Congratulations to the researchers. And to Novo Nordisk, the makers of this drug. Here is an example where industry has improved society.
In 2017, Imperial College London investigators nearly killed interventional cardiology with their ORBITA 1 trial. At AHA, they presented ORBITA-2, and interventional cardiology, which was nearly lost, is now found. And saved. Thank goodness.
Before I say anything else, I want to point out how special Imperial College must be. Darrell Francis and Rasha Al-Lamee must be much more than incredibly smart scientists, they seem to be wonderful leaders as well. Because the Imperial College team not only puts out unique research (the SAMSON trial with statins), but they also seem like a big happy family when you meet them. Another clue on leadership — in 2017, Darrell Francis had Rasha Al-Lamee present and take first authorship of ORBITA-1. In 2023, Rasha Al-Lamee had Christopher Rajkumar present ORBITA-2 and take first authorship.
As many of you know ORBITA 1 shocked the interventional community when it studied a placebo percutaneous coronary intervention (PCI; we used to call this a sham procedure, but don’t anymore, because sham as a word doesn’t fit) against a real PCI. Just pause for a second. Picture a patient with angina and a 90% proximal stenosis somewhere. Imagine the boldness to put a pressure wire across the stenosis and leave it unfixed.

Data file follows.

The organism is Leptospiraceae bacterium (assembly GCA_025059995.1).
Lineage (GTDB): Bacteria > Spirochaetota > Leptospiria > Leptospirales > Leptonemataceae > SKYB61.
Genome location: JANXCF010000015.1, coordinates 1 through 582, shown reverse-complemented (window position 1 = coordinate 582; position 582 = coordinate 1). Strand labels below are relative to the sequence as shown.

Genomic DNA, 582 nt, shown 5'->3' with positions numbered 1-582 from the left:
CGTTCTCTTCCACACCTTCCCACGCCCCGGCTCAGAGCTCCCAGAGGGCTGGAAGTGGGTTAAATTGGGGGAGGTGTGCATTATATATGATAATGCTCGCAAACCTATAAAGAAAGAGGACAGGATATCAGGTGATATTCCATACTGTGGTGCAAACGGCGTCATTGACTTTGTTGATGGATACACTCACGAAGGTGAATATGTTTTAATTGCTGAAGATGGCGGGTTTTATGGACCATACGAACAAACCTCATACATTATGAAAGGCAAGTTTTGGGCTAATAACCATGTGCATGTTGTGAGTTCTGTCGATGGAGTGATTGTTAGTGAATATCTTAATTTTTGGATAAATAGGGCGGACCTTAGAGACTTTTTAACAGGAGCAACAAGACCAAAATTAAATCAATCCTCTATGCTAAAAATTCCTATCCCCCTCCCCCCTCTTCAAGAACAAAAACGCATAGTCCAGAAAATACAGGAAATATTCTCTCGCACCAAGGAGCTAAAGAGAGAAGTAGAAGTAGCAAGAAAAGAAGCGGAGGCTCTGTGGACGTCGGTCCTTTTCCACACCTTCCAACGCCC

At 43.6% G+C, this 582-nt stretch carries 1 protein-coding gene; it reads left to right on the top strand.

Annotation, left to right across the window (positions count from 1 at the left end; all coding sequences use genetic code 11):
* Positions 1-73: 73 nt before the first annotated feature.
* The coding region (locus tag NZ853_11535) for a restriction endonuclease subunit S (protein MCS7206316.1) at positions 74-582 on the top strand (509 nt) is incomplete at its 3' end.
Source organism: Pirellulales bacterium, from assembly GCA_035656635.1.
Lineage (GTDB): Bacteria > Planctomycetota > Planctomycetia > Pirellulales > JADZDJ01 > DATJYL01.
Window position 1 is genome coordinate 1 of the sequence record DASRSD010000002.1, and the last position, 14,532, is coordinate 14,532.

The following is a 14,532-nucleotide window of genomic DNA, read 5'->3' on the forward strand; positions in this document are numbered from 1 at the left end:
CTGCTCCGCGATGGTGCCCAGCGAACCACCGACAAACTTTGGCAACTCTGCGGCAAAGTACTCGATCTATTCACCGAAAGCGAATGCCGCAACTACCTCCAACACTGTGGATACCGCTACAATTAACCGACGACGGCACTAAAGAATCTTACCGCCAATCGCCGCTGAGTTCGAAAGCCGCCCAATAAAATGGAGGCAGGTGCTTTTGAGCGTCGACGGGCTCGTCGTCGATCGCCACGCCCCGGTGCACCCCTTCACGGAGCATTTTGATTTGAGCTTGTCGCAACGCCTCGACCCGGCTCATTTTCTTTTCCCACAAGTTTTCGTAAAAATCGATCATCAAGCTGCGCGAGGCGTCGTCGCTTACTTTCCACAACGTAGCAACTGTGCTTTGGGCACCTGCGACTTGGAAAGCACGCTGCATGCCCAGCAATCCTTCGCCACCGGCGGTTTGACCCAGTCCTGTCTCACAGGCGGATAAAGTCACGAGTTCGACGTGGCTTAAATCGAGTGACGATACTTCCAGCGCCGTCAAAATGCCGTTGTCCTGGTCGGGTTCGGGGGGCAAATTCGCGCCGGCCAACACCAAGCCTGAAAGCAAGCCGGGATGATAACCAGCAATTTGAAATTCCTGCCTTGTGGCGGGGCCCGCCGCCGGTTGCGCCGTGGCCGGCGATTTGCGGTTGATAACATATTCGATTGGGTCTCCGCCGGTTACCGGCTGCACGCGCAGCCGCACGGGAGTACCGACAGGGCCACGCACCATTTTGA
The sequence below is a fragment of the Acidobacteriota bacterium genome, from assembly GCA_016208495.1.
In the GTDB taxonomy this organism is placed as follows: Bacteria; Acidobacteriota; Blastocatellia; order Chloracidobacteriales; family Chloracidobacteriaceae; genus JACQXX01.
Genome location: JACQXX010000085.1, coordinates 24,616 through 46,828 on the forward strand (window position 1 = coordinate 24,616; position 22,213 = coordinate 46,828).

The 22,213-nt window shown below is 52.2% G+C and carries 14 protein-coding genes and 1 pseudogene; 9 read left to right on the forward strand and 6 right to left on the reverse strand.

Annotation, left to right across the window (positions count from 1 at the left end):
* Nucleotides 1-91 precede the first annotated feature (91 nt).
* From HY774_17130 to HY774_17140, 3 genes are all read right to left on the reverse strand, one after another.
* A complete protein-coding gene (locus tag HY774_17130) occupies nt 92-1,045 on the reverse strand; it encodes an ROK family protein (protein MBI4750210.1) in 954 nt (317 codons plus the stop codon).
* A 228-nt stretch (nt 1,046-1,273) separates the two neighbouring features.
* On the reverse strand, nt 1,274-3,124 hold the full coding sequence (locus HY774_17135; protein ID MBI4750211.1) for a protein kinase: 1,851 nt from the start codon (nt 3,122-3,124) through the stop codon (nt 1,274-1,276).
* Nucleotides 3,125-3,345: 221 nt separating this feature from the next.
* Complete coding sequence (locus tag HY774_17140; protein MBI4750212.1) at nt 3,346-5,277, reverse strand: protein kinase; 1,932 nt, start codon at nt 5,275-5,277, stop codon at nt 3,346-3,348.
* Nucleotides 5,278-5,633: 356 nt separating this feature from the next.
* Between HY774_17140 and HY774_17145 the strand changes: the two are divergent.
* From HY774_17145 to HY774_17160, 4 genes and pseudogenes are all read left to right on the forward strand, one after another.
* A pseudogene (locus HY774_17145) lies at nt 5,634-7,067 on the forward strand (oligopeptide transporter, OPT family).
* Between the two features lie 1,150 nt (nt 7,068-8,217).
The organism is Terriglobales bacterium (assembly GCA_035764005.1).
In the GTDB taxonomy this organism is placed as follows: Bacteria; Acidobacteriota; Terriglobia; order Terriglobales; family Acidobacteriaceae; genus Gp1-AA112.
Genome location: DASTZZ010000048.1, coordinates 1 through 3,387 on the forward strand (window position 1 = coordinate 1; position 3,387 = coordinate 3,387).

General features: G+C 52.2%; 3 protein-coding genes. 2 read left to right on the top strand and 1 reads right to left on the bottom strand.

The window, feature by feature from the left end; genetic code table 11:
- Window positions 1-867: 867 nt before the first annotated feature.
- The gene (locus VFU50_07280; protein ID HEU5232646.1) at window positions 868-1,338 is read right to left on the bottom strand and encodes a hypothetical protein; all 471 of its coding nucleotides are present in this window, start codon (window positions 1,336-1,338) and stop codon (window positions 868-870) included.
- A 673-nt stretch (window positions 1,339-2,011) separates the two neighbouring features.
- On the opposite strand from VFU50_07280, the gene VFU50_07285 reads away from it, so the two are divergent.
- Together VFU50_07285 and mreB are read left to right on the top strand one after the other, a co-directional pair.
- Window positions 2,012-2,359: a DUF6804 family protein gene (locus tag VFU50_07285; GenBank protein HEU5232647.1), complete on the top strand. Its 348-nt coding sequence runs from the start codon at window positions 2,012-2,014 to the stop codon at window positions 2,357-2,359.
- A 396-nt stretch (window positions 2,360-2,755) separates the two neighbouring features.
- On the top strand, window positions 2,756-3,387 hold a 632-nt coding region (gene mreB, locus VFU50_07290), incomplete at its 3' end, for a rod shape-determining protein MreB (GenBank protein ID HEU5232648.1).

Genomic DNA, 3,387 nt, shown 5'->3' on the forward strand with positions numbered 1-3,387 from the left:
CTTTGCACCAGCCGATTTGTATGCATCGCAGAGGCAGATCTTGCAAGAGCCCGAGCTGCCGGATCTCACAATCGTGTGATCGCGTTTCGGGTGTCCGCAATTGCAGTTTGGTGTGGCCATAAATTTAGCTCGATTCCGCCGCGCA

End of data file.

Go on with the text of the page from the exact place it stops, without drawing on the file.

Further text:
And in ORBITA 1, when patients with these single-vessel lesions were first maximized on anti-angina therapy, fixing the lesion made no significant difference on exercise time or angina scores. ORBITA-1 showed that PCI as an add-on in this setting did little more than placebo.
ORBITA 2 was different. Patients with single or multivessel disease and chronic stable angina were recruited. They then had their angina meds stopped 2 weeks before the procedure.
Then they went to the lab and were randomly assigned to a real PCI or a placebo procedure. Blinding was extensive, which is critical.
ORBITA 2 investigators also designed an app wherein patients would report daily angina episodes and the number of anti-anginal drugs. This allowed the investigators to create an ordinal score, which they used for their primary endpoint.
They also measured treadmill time and other typical angina questionnaires.
With this new design, one that isolates the effect of PCI-alone, not as an add-on, PCI worked to improve the angina symptom score.